Senate moves to tie up FCC on ownership rules


Key Senate Commerce Committee members are introducing legislation that would hinder the FCC's ability to scrap media ownership rules.

Senate Commerce Committee Chairman Fritz Hollings (D-S.C.) and Sens. Byron Dorgan (D-N.D.) and Daniel Inouye (D-Hawaii) are offering a bill that would require that the FCC look at any transaction in which crossownership rules are involved. For example, when Tribune bought Times Mirror last year, the FCC rules allowed that the commission did not need to look at the license transfers until the licenses came up for renewal, allowing Tribune to own TV stations and newspapers in the same markets without facing FCC review.

The bill also would require the FCC to report to the House and Senate Commerce Committees any possible changes the agency might make in media ownership rules and explain the public interest reason for making the change. Once the report was filed, the FCC wouldn't be able to make an official change for 18 months.

Hollings on Tuesday held a hearing on changing two media ownership rules: one that limits the number of TV stations a company can own to only as many as cover 35% of U.S. households; and another that forbids ownership of a TV station and newspaper in the same market. Speaking against changing the rules were Sens. Hollings, Dorgan, Max Cleland (D-Ga.) and Ron Wyden (D-Ore.). Speaking in favor of changing them were Sens. John McCain (R-Ariz.), John Kerrey (D-Mass.), John Breaux (D-La.), Peter Fitzgerald (R-Ill.) and George Allen (R-Va.).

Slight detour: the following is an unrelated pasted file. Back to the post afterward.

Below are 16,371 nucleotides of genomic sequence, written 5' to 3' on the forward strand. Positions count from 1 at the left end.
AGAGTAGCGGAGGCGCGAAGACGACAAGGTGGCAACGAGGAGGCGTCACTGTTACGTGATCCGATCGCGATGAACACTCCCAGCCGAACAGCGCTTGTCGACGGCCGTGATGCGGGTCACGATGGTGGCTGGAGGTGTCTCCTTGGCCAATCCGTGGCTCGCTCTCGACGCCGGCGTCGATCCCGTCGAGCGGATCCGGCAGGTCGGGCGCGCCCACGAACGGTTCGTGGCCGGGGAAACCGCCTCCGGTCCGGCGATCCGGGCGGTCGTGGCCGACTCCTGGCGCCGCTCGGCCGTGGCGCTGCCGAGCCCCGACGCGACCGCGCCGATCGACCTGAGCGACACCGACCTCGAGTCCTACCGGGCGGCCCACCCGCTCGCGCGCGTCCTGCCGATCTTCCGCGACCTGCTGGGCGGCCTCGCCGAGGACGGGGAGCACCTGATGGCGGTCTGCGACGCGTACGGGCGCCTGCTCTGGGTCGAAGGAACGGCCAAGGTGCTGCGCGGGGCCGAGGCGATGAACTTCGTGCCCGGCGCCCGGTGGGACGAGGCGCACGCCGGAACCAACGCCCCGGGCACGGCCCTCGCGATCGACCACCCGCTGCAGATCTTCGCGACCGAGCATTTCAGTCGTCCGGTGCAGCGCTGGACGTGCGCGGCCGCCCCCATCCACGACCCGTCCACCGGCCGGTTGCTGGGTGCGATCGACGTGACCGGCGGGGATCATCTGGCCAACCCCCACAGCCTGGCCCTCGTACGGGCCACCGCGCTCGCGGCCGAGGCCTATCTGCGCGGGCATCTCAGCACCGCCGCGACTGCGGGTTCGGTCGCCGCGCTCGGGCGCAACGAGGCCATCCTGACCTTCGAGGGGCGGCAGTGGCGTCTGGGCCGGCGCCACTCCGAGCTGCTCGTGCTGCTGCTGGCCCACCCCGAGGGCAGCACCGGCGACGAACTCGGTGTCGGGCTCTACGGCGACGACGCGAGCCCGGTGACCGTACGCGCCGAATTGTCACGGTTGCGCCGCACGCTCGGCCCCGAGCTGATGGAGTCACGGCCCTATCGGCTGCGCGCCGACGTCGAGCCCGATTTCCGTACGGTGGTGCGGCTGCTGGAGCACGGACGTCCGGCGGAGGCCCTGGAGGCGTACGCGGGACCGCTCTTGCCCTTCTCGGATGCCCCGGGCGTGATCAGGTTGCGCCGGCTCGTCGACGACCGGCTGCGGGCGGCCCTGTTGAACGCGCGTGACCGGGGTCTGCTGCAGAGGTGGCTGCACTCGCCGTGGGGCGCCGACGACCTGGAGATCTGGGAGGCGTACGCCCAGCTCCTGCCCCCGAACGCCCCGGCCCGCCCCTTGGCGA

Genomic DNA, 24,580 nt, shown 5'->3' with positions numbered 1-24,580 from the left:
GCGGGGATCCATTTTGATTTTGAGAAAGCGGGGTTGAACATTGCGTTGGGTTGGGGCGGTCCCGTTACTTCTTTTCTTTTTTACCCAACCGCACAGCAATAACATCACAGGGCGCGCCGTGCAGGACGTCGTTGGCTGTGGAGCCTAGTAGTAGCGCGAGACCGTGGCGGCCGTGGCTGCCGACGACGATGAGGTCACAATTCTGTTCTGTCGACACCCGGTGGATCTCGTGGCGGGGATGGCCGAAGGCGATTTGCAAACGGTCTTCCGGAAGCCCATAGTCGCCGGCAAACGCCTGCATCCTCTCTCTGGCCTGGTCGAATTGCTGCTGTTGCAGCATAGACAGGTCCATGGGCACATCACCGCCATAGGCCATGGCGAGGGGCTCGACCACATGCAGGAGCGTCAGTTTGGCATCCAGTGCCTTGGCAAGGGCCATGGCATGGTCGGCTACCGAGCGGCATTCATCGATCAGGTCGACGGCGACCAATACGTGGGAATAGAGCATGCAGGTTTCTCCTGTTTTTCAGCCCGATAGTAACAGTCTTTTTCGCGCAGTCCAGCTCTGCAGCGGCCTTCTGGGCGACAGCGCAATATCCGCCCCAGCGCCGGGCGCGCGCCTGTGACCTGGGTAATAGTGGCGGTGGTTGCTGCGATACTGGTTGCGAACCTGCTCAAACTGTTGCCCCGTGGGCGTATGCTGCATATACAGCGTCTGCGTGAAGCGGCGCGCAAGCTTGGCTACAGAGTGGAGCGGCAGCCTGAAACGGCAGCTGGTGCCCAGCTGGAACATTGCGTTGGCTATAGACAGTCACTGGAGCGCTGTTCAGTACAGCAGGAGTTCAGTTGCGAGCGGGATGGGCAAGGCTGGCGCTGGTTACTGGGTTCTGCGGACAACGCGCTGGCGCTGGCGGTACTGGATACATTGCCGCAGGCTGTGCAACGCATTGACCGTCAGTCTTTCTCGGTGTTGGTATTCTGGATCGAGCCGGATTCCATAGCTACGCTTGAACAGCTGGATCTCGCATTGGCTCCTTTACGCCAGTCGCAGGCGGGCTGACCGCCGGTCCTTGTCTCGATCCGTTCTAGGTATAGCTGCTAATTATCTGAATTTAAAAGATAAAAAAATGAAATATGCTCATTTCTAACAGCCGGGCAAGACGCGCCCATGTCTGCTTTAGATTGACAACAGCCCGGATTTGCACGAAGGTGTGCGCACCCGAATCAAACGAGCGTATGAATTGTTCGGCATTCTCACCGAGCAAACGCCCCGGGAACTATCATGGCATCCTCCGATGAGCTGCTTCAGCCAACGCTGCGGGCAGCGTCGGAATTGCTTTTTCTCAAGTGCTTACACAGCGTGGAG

Viacom President Mel Karmazin told Senators that the fate of free over-the-air television is at stake if they keep the rules. "The only way these stations will be successful is to grow the business. The only way you can grow the business is bigger audiences and better programming." Karmazin said the networks needed to own more money-making TV stations to be able to sustain the rising cost of programming on money-losing networks.

Post-Newsweek Stations President Alan Frank countered that lifting the 35% cap would threaten localism and diversity. Hollings and Dorgan agreed strongly with Frank, but Breaux said: "I think the argument on localism is a smokescreen. I think the real issue here is the buying power between the affiliates and the networks." Network lobbyists seemed encouraged by the hearing, even though Hollings is taking a strong stance against lifting any rules.
- Paige Albiniak